Now that we're talking about combat; I'm surprised by how different it is to BioShock. While there are similarities, with the plasmids and vita chambers replaced by near-identical tonics and a companion's healing ability, this is where the similarity ends. BioShock Infinite is faster, much faster. Enemies come thick and fast and often from multiple levels. As you zip along the floating city's train-like transit system, sky-lines, with your handy sky-hook you can leap in and out of combat, taking out enemies with fatal leap-attacks. The sky-hook itself is a nasty close combat weapon. Melee fighting takes on a greater importance in this title, with gruesome chainsawing (via your track zipping sky-hook) and the inclusion of execution moves that allow for instant-kills once an enemy has been tenderised enough. The weaponry and tonics all felt familiar enough, however this could change as the game progresses. However, he biggest change to combat comes from your companion, Elizabeth.
She's set up as the reason you're there in the first place, you've been hired to get her out by any means necessary. While introduced as something akin to a fearful science experiment, Elizabeth is shockingly naive about her place in the world and has the ability to open 'tears' into alternative universes. For her part, Elizabeth brings you ammo and health kits when needed and often points out things in the environment of use. Using her reality warping powers she can even revive you when you die, but most importantly she can bring into the game's reality objects that can be useful during a fire-fight, such as ammunition, cover, supplies and more.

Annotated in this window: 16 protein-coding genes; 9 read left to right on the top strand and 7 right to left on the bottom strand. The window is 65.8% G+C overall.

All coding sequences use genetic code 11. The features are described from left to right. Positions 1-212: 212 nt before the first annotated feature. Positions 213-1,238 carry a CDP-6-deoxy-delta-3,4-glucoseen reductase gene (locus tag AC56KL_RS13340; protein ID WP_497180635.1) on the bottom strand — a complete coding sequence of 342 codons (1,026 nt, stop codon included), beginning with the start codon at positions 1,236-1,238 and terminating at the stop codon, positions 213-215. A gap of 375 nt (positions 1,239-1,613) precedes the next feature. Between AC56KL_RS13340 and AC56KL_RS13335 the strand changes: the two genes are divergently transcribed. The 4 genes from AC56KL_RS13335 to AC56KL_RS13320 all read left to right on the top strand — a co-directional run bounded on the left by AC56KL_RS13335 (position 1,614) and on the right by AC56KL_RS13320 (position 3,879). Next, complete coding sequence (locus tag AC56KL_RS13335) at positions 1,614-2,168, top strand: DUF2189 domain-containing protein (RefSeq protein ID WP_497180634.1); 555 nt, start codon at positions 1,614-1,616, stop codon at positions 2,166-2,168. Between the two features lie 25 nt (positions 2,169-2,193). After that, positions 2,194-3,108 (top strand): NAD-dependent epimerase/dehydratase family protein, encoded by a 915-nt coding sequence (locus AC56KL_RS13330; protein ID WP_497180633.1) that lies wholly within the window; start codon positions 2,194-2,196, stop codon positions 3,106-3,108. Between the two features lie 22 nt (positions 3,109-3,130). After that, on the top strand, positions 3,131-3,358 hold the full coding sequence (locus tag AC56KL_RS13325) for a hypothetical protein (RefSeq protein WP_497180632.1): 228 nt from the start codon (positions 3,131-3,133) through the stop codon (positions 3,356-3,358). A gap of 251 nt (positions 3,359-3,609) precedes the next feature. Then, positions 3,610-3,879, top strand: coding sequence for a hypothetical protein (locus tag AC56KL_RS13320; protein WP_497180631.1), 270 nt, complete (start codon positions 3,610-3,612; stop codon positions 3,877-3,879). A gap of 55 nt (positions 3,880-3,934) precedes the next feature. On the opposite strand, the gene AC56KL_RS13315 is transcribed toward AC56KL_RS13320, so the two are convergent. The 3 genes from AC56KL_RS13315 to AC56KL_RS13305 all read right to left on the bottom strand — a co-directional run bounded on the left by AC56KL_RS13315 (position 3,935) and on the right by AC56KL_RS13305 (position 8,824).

The enemies I faced were fairly familiar when compared to what's been teased in trailers and screenshots; no Silent Boys, robotic George Washingtons or Handy Men yet, although a Handy Man was on show during the carnival scene and came across a lot more pitiable than I thought it would. What I did face was soldiers, and lots of them, some clear analogies of the KKK but augmented with the raven tonics that allow them to conjure swarms of ravens to peck enemies to death. Additionally, I faced troops boosted by the destructive power of fire-ball tonics who are set to explode when you kill them.
Of course I keep using the word "I" here, but protagonist Brooker DeWitt is more than just a mere set of hands for me to operate, unlike the former game's protagonist. Instead he is presented as a more fully realised character. You see his face, albeit only in reflections, you hear his comments, you get a glimpse of his life in flashbacks and you feel guilt as well as irritation as he takes advantage of naïve Rapunzel-like Elizabeth. And while she is certainly billed as an unambiguously good person, despite her ominous introduction, Brooker is not.
What the rest of the game has in store, where the red-army Vox Populi come into all this, and what the monsterous Songbird exactly is, I do not know and will have to wait and see. Perhaps what is more interesting to me is the consistent presence of an off-beat British couple, who turn up once in a while with an odd turn of phrase and a helpful item. Who these people are and what they have to do with Colombia is as yet unclear, but I somehow doubt they're benevolent. Finally, what is exactly is Elizabeth and why does Brooker have "A.D." scarred on his hand?